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Through this world, whether eastward or west.

ward you roam, . When a cupto the smile of dear woman goes

round. Oh! remember the smile which adorns hier at

home.

in England the garden of beauty is kept

By a dragon of Prudery, placed within call; But so oft this unamiable dragon has slept,

That the garden's but carelessly watch'd after all. Oh! they want the wild sweet-briery fence,

Which round the flowers of Erin dwells. Which warns the touch while winning the sense,

Nor charms us least when it most repels. Then remember, wherever your goblet is crown'd. Through this world whether eastward or west

ward you roamn, When a cup to the smile of dear woman goes round, Oh! remember the smile which adorns her at

kome. . .

i France, when the heart of a woman sets sail,

On the ocean of wedlock its fortune to try, love seldom goes far in a vessel so frail, But just pilots her off, and then bids her good

bye!

While the daughters of Erin keep the boy

Ever smiling beside his faithful oar, Through billows of woe, and beams of joy,

The same as he look'd when he left the shore. Then remember, wherever your goblet is crown'd, Through this world whether eastward or west

ward you roam, When a cup to the smile of dear woman goes

round, Oh! remember the sinile which adorns her at

liome.

EVELEEN'S BOWER,

OH! WEEP FOR THE HOUR.

AIR- Unknown. I

I OH! weep for the hour,

When to Eveleen's bower, The Lord of the Valley with false vows came.

i Qur claim to this air has been disputed; but they who are best acquainted with national melodies pronounce I to he Irish. It is generally known by the name of The I retty Girl of Derby, 0!»

The Moon lid her light

From the Heavens that night,
And wept behind her clouds o'er the maiden's

shame:
The clouds pasť soon

From the chaste cold Moon,
And Heaven smiled again with her vestal flame ;

But none will see the day

When the clouds shall pass away, Which that dark hour left upon Eveleen's fame.

The white snow lay

On the narrow path-wav
Where the Lord of the Valley cross'd over the

poor;
And many a deep print

On the white snow's tint
Shew'd the track of his footstep to Eveleen's door.

The next sun's ray

Soon melted away Ev'ry trace on the path where the false lord came;

But there's a light above,

Which aloe. can remove
Thai stain upon the snow of Eveleen's fame.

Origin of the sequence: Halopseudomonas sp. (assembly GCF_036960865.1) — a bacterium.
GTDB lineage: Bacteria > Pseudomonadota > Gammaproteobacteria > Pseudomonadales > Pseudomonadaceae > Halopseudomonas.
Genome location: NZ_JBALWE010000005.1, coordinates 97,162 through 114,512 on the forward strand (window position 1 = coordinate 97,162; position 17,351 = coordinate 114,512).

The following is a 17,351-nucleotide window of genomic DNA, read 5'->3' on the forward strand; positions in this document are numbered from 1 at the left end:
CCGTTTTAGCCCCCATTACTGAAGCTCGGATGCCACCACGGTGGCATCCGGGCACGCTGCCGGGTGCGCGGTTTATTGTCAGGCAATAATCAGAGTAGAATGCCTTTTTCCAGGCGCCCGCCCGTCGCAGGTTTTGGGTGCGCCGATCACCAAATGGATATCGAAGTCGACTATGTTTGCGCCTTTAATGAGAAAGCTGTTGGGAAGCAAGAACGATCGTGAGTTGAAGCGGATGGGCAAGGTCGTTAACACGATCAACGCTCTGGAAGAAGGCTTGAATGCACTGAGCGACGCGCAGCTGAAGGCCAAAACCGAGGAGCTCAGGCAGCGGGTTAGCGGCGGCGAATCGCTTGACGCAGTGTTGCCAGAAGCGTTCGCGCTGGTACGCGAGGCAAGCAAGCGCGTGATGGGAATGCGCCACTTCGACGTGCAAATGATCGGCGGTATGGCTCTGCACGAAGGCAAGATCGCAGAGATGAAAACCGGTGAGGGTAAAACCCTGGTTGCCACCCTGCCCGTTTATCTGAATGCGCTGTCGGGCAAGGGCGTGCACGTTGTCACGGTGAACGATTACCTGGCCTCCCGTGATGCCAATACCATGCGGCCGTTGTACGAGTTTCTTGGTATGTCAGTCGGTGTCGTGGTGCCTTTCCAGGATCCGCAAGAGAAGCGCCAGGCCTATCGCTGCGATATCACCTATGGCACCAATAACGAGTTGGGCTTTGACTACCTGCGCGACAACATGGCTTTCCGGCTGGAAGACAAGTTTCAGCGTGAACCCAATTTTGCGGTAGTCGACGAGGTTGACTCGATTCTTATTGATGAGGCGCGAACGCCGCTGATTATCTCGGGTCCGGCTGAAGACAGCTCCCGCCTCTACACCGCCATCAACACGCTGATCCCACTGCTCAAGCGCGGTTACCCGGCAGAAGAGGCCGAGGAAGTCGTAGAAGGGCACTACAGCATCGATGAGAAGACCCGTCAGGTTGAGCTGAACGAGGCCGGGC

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Let Erin remember the days of old,

Ere her faithless sons betray'd her, When Malachi wore the collar of gold:

Which he won from her proud invader;

Vlien lier kings with standard of green unfurla,
Led the Red-Branch Knights 2 to danger,
re the emerald gern of the western world
Was set in the crown of a stranger.

1a This brought on an encounter between Malachi (the monarch of Ireland in the roth century) and the Danes, in which Malachi defeated two of their champions, whom he encountered successively, hand to hand, taking a collar of gold from the neck of one, and carrying off the sword of the other, as trophies of his victory.»

Warner's History of Ireland, vol, i, book o

2 « Military orders of knights were very early estáblished in Ireland : long before the birth of Christ we Gnd an hereditary order of chivalry in Ulster, called 'uraidke na Craoibhe ruidh, or the Knights of the Red

On Lough Neaghs bank as the fisherman strays,

When the clear cold eve's declining, He sees the round towers of other days In the weave beneath him shining!

Thus shall Memory often in dreams sublime,

Catch a glimpse of the days that are over; Thus sighing look through the waves of Time

For the long-faded glories they cover.

Branch ; from their chief seat in Emania, aajoining to the Palace of the Ulster kings, called Teagh na Craoibhe ruadh, or the Academy of the Red Branch; and contiguous to which was a large hospital, founded for the sick knights and soldiers, called Bron-bhearg' or the House of the Sorrowful Soldier. » ..

O'Halloran's Introduction, etc. part. i, chap. 5.

1 It was an old tradition in the time of Giraldus, that Lough Neaglı had been originally a fountain, by. whose sudden overflowing the country was inundated, and a whole region, like the Atlantis of Plato, overwhelmed. He says, that fishermen, in clear weather, used to point out to strangers the tall ecclesiastical towers under water :-( Piscatores aquæ illius turres ecclesiasti, cas quæ more patriæ arctæ sunt et altæ necnon et rom tundæ, sub undis manifeste, sereno tempore conspiciunt et extraneis transeuntibus reique causas admirantibus frequenter ostendunt. »

Topogr. Hib. Dist. 3, c. 9

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